Health Care

Basing Victory on Failure

It is one of the interesting contradictions of politics that political factions sometimes rely on the problems they seek to eliminate for their existence. For instance, it has been widely noted that while it is generally part of the Democratic set of ideals to reduce economic disparity, while Republicans tend to be accepting of it, Democrats are most successfully elected in areas with high economic disparity and Republicans are most successfully elected in areas with economic homogeneity. One might imagine that this is because those who actually experience inequality see the folly of their actions and switch to become Democratic voters, and perhaps there’s some level of truth to this, but still it seems odd that the Democratic hold on a region strengthens as its inequality increases. In other words, they do better if their goal of creating a more egalitarian economy fails.

I was reminded of this reading an article this morning about a group of newly elected Democrats in the House who are from some of the nation’s wealthiest congressional districts. (Democrats now control 14 out of the 25 richest congressional districts in the country.) These congressmen are worried about a provision in the pending health care legislation which would fund much of the new spending with a tax increase of 1-5.4% on income groups making $350k/yr or more.

I don’t have an objection in principle to taxes that hit the rich harder than the poor. As was observed about the reasonableness of robbing banks (if one is going to be a robber): That’s where the money is. →']);" class="more-link">Continue reading

Will Health Care Reform Create (More) Health Care Shortages?

MSNBC recently did an interesting piece on the shortage of primary care practitioners, which has become particularly acute in rural and low-income areas. As a result, many older doctors feel that they cannot retire because there is no one to take their place:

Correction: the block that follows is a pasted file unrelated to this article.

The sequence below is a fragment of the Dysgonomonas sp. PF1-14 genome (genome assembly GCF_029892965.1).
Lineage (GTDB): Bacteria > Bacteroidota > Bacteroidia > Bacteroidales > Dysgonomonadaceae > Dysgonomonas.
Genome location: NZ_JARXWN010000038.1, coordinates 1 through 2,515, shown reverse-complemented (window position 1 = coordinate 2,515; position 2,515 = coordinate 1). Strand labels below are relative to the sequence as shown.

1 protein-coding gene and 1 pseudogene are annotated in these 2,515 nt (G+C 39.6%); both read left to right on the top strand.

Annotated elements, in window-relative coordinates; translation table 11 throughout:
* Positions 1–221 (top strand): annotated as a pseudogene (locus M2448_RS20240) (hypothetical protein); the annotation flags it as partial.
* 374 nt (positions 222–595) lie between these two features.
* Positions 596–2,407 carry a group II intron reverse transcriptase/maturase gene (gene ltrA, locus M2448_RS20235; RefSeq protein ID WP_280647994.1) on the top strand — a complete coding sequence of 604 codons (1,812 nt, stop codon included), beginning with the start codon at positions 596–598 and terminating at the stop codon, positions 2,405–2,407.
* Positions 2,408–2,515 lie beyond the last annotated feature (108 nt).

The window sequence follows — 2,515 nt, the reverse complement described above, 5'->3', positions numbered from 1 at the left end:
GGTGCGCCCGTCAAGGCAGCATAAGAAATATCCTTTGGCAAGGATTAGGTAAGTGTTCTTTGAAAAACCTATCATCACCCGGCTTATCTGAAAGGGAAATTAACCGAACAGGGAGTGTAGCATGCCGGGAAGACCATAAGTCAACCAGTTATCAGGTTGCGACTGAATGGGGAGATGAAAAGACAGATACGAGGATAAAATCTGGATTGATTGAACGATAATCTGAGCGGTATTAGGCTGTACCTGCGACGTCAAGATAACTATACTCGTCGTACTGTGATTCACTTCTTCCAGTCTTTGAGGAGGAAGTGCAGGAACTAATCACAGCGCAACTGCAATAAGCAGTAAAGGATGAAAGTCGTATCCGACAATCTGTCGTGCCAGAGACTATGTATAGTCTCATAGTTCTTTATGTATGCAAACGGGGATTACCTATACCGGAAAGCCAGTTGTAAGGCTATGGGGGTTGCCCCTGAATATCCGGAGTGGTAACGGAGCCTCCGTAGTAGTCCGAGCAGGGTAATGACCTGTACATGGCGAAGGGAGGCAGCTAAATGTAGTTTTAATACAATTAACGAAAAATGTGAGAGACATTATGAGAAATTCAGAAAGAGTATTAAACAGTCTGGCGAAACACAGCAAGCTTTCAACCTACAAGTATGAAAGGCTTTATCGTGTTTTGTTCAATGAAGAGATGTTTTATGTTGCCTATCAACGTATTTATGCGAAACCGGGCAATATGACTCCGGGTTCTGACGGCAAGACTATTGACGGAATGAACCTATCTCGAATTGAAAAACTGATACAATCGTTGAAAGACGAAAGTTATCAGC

There are not enough general care doctors to meet current needs, let alone the demands of some 46 million uninsured, who threaten to swamp the system.

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Tortured Credibility

It has become an oft repeated trope of Catholics who are on the left or the self-consciously-unclassifiable portions of the American political spectrum that the pro-life movement has suffered a catastrophic loss of credibility because of its association with the Republican Party, and thence with the Iraq War and the use of torture on Al Qaeda detainees. Until the pro-life movement distances itself from the Republican Party and all of the pro-life leadership who have defended the Iraq War and/or the use of “enhanced interrogation techniques” on detainees, the argument goes, the pro-life movement will have no moral authority and will be the laughing stock of enlightened Catholics everywhere.

Regardless of what one thinks about the Iraq War and torture (myself, I continue to support the former but oppose the latter) I’m not sure that this claim works very well. Further, I think that those who make it often fail to recognize the extent to which it cuts both ways.

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Political Philosophy or Ideology?

While we’re discussing libertarianism and its derivations, Randy Barnett at The Volokh Conspiracy recently flagged a post by a libertarian that I found interesting:

I’ve always found libertarianism to be an attractive political philospohy. But…the libertarian perspective has a couple of traps. The trap Barnett describes is a particularly tough one to get out of: once seduced by a libertarian idea, like “goods and services are produced & distributed more effectively when markets are not interefered with by coercive agents like government”, its apparently obvious correctness turns it into a sort of semantic stop sign.

I went through a phase where if, say, education or healthcare policy came up in conversation, I’d say “Markets! Markets markets markets! MARKETS!” I found these conversations astonishingly unproductive, but I didn’t think to blame myself.

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